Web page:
||Why do people crave chocolate?
Whether chocolate is physically addictive or simply tastes so good that we develop cultural and behavioral cues that mimic addiction is a matter of some debate. As "The Sweet Science of Chocolate" explains, chocolate contains over 300 distinct chemicals. They undoubtedly play some role in our love for the stuff.
The initial chocolate buzz is probably the result of caffeine and several other stimulants, including theobrimine, a substance toxic to dogs. But what about the languid, almost post-coital state of chocolate-induced reverie that many people experience? Scientists at the Neurosciences Institute in San Diego, California, suggest that the chemicals in chocolate have roughly the same effect on the brain as marijuana.
Chocolate contains a neurotransmitter called anandide that latches on to the brain's receptors for THC, the active agent in marijuana. This could explain the chocolate high, as well as the chocolate craving. The research, however, is far from definitive -- to get truly high, you'd need to ingest 25 pounds of the stuff.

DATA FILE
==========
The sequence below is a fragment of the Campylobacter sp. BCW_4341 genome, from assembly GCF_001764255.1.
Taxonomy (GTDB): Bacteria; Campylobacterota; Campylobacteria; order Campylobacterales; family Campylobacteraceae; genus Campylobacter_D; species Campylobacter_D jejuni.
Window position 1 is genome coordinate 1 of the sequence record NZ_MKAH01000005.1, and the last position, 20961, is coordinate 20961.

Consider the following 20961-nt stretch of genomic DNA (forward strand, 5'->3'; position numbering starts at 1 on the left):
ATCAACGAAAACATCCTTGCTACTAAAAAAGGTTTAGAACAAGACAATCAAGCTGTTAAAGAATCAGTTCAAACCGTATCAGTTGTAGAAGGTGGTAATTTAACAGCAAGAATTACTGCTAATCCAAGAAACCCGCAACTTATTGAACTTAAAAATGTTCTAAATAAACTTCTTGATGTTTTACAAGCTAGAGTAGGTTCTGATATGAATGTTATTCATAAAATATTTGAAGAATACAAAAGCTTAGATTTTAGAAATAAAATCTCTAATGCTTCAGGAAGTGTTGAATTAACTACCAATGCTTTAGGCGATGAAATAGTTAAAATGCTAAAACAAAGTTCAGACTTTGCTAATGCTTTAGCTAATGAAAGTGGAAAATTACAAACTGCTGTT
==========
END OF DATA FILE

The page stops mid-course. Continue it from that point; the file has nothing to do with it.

Other theories suggest that certain carbohydrates present in chocolate raise serotonin levels in the brain. Serotonin is an active neurotransmitter that is associated with feelings of well-being.
What seems beyond scientific reproach is that to many people, chocolate tastes so good that it is treated like a drug -- it's used for depression, for relaxation, and for celebration.